Plasma TV's are essentially charged gas cells (pixels) where the charged gas strikes Blue/Green/Red phosphors, similar to a regular CRT tube where charged electrons strike Blue/Green/Red phosphors on the CRT inner face. The technology is different, but the principle is the same. Since the Plasma TV does not involve scanning charged electrons over a relatively long distance to the screen, it can be made very thin relative to a CRT tube. Plasma TV's have some problems similar to CRT TV's in that you can get phosphor burns and static images on the screen if the phosphors are exposed to one pattern over a long time. Plasma TV's also consume more power and are hotter to the touch. They are also heavier. On the positive side, they tend to have better color depth, contrast ratio, blacker blacks, and more rapid response time (less motion smearing).
In general, LCD TV's have almost opposite the characteristics of the Plasma TV. Cooler, less power consumption, no burnin images, not as heavy, less contrast ratio, less color depth, longer response time, etc. LCD TV's require a backlight, generally a cold cathode tube or flourescent light. If it goes out, the entire picture is lost until it is replaced. But individual pixels can also fail, leaving a very tiny "hole" in the picture which cannot be fixed.
LCD TV's have advanced by offering faster image refresh rates - from 60Hz to 120Hz, and now 240Hz. The faster refresh rate helps reduce any motion smearing in the image.
Currently Plasma TV's cost less than LCD, and are available in larger screen sizes.
LED TV's currently are not Red/Green/Blue LED based pixels. Rather, the backlight of the pixel is a white LED. All the LED's are tightly controlled for the same color temperature and brightness, yielding a very uniform backlight which can also be intensity controlled. This innovation provides better contrast ratio, color depth, and blacker blacks than non-LED backlit TV's.
In general, advances in LCD TV's have resulted in much smaller pixels (translates into more pixels on the screen and higher resolution of the picture). Price differences have also been reduced.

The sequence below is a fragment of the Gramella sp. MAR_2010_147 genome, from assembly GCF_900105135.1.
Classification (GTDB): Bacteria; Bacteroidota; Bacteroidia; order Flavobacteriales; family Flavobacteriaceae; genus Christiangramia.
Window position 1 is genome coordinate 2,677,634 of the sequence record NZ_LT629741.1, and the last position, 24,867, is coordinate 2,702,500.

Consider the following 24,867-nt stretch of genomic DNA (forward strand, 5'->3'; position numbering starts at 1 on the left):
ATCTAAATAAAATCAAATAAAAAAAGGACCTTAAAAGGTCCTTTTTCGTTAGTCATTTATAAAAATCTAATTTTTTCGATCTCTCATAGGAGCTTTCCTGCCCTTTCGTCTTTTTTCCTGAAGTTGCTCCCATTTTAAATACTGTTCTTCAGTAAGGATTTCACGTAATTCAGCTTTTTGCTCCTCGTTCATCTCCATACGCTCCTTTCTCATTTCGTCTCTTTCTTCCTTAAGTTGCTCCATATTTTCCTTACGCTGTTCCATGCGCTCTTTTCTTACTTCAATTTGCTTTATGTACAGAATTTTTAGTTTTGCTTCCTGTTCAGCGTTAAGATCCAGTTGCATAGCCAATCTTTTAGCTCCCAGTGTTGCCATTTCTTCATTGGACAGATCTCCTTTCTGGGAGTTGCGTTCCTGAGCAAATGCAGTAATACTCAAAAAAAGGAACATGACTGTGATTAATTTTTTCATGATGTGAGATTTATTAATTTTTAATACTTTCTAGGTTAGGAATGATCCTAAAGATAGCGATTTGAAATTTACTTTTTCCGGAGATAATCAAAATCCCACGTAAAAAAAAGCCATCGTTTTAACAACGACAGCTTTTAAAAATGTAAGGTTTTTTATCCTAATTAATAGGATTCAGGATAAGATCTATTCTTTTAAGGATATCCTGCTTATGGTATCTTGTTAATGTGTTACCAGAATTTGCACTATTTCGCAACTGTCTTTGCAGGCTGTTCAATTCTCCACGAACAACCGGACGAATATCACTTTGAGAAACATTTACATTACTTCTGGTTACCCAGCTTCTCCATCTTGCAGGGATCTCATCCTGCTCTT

So, if you can afford the price, the choice should be based on how you watch TV...e.g. a lot, or not, High Definition or not, movies vs. regular TV, do you hook a computer to it, etc.
My personal choice is LCD. Since I have an older one, it is 60Hz refresh and 37". My next LCD will be minimum 120Hz refresh rate, LED backlit, and probably 55". I personally do not see enough difference between the 240Hz and 120Hz refresh rate for how I watch TV. If you watch a lot of high speed action sports, go for the 240Hz refresh rate.
Hope this helps,
I liked your comprehensive response to the questions about LCD and Plasma HDTVs. I have a Lenovo laptop that only has a 9-pin VGA monitor output and my Sharp HDTV does not have this type of input. Have you used any of the laptop to HDTV "wireless" transmitters available today to view A/V material (e.g., YouTube, online TV shows) from the web on your HDTV? I have a Wi-Fi set-up at home that works well. In fact, streaming Netflix video via the Roku receiver I have looks great and has 720p resolution without interruptions. Any suggestions for a good laptop VGA or "USB 2.0" to HDTV wireless transceiver?
Many Thanks, Mel
I am sorry, but I have not tried any laptop to HDTV connections. It should be very similar to connecting a laptop to an outboard projector. A cable is run from the laptop to the projector, then at the computer you can use ALT-F7 (I forget which exactly) and choose the display mode for 2 monitors. One will be the laptop screen itself, and the other should then be the HDTV (provided it has an PC input mode). I am sure you know this already. However, I would have thought you could get a 9-pin to 15-pin adapter cable somewhere without having to go a "wireless" direction. I never ran into the problem before. I have no experience with any product for this purpose other than a cable interconnect.
If I get a chance, I may try this over the weekend as I need to take my laptop to a location where there is a small isolated HDTV that does have PC input. But if my memory is correct, everything is 15 pin interconnects.
Hi Ken, Many Thanks for your kind research and the info you provided.
Turns out that the VGA output from computers is analog in nature and not directly compatible with the digital HDMI input of HDTVs.